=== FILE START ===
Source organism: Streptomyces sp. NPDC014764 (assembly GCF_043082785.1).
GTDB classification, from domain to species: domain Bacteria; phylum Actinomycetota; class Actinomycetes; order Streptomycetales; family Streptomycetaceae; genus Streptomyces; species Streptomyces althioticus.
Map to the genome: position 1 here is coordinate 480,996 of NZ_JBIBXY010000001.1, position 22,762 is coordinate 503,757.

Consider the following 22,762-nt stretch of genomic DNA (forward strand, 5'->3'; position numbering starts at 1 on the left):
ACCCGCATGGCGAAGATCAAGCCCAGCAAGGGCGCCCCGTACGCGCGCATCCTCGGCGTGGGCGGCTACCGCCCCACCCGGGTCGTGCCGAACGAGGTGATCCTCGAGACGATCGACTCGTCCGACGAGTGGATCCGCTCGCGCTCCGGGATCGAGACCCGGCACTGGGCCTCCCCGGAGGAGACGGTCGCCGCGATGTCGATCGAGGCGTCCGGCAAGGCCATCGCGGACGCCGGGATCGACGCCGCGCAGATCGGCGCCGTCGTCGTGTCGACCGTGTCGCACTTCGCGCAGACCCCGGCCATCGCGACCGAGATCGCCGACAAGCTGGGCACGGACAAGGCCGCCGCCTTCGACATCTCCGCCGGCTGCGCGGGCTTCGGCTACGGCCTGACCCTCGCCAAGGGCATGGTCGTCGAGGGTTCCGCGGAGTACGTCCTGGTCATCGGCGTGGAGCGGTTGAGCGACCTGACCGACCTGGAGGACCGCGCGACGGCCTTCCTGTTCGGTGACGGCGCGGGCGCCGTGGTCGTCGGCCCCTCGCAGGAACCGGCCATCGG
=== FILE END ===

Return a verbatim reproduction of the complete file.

Source organism: Streptomyces sp. NPDC014764 (assembly GCF_043082785.1).
GTDB classification, from domain to species: domain Bacteria; phylum Actinomycetota; class Actinomycetes; order Streptomycetales; family Streptomycetaceae; genus Streptomyces; species Streptomyces althioticus.
Map to the genome: position 1 here is coordinate 480,996 of NZ_JBIBXY010000001.1, position 22,762 is coordinate 503,757.

Consider the following 22,762-nt stretch of genomic DNA (forward strand, 5'->3'; position numbering starts at 1 on the left):
ACCCGCATGGCGAAGATCAAGCCCAGCAAGGGCGCCCCGTACGCGCGCATCCTCGGCGTGGGCGGCTACCGCCCCACCCGGGTCGTGCCGAACGAGGTGATCCTCGAGACGATCGACTCGTCCGACGAGTGGATCCGCTCGCGCTCCGGGATCGAGACCCGGCACTGGGCCTCCCCGGAGGAGACGGTCGCCGCGATGTCGATCGAGGCGTCCGGCAAGGCCATCGCGGACGCCGGGATCGACGCCGCGCAGATCGGCGCCGTCGTCGTGTCGACCGTGTCGCACTTCGCGCAGACCCCGGCCATCGCGACCGAGATCGCCGACAAGCTGGGCACGGACAAGGCCGCCGCCTTCGACATCTCCGCCGGCTGCGCGGGCTTCGGCTACGGCCTGACCCTCGCCAAGGGCATGGTCGTCGAGGGTTCCGCGGAGTACGTCCTGGTCATCGGCGTGGAGCGGTTGAGCGACCTGACCGACCTGGAGGACCGCGCGACGGCCTTCCTGTTCGGTGACGGCGCGGGCGCCGTGGTCGTCGGCCCCTCGCAGGAACCGGCCATCGG